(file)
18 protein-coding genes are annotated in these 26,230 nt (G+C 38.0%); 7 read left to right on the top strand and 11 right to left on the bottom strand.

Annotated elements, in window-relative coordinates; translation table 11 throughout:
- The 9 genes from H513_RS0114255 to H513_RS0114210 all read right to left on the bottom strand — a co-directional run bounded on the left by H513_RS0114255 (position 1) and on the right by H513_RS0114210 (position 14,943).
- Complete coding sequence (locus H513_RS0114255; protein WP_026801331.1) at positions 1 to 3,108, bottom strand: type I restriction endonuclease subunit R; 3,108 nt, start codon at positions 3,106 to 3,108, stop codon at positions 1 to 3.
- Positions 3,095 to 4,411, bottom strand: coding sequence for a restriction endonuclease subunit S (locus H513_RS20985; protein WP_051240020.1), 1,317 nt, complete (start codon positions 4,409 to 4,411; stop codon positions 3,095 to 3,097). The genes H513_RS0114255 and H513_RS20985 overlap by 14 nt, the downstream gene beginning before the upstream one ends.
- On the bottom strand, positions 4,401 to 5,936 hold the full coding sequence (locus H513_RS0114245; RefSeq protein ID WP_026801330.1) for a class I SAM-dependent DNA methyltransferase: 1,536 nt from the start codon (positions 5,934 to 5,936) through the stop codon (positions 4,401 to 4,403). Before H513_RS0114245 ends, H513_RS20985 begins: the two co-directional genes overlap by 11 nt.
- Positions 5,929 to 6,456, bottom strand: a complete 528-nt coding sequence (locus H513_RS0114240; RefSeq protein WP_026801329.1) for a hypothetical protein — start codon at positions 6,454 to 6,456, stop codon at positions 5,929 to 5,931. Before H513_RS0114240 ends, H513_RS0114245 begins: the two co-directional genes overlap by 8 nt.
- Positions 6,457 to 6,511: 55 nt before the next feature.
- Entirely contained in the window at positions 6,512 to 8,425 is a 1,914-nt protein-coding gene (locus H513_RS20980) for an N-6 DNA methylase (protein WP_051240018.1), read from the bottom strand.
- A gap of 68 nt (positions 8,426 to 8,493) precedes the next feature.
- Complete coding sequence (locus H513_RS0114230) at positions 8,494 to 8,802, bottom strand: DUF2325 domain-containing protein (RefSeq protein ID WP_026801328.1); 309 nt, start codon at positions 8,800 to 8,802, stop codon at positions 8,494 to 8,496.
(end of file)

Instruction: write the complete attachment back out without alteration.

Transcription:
18 protein-coding genes are annotated in these 26,230 nt (G+C 38.0%); 7 read left to right on the top strand and 11 right to left on the bottom strand.

Annotated elements, in window-relative coordinates; translation table 11 throughout:
- The 9 genes from H513_RS0114255 to H513_RS0114210 all read right to left on the bottom strand — a co-directional run bounded on the left by H513_RS0114255 (position 1) and on the right by H513_RS0114210 (position 14,943).
- Complete coding sequence (locus H513_RS0114255; protein WP_026801331.1) at positions 1 to 3,108, bottom strand: type I restriction endonuclease subunit R; 3,108 nt, start codon at positions 3,106 to 3,108, stop codon at positions 1 to 3.
- Positions 3,095 to 4,411, bottom strand: coding sequence for a restriction endonuclease subunit S (locus H513_RS20985; protein WP_051240020.1), 1,317 nt, complete (start codon positions 4,409 to 4,411; stop codon positions 3,095 to 3,097). The genes H513_RS0114255 and H513_RS20985 overlap by 14 nt, the downstream gene beginning before the upstream one ends.
- On the bottom strand, positions 4,401 to 5,936 hold the full coding sequence (locus H513_RS0114245; RefSeq protein ID WP_026801330.1) for a class I SAM-dependent DNA methyltransferase: 1,536 nt from the start codon (positions 5,934 to 5,936) through the stop codon (positions 4,401 to 4,403). Before H513_RS0114245 ends, H513_RS20985 begins: the two co-directional genes overlap by 11 nt.
- Positions 5,929 to 6,456, bottom strand: a complete 528-nt coding sequence (locus H513_RS0114240; RefSeq protein WP_026801329.1) for a hypothetical protein — start codon at positions 6,454 to 6,456, stop codon at positions 5,929 to 5,931. Before H513_RS0114240 ends, H513_RS0114245 begins: the two co-directional genes overlap by 8 nt.
- Positions 6,457 to 6,511: 55 nt before the next feature.
- Entirely contained in the window at positions 6,512 to 8,425 is a 1,914-nt protein-coding gene (locus H513_RS20980) for an N-6 DNA methylase (protein WP_051240018.1), read from the bottom strand.
- A gap of 68 nt (positions 8,426 to 8,493) precedes the next feature.
- Complete coding sequence (locus H513_RS0114230) at positions 8,494 to 8,802, bottom strand: DUF2325 domain-containing protein (RefSeq protein ID WP_026801328.1); 309 nt, start codon at positions 8,800 to 8,802, stop codon at positions 8,494 to 8,496.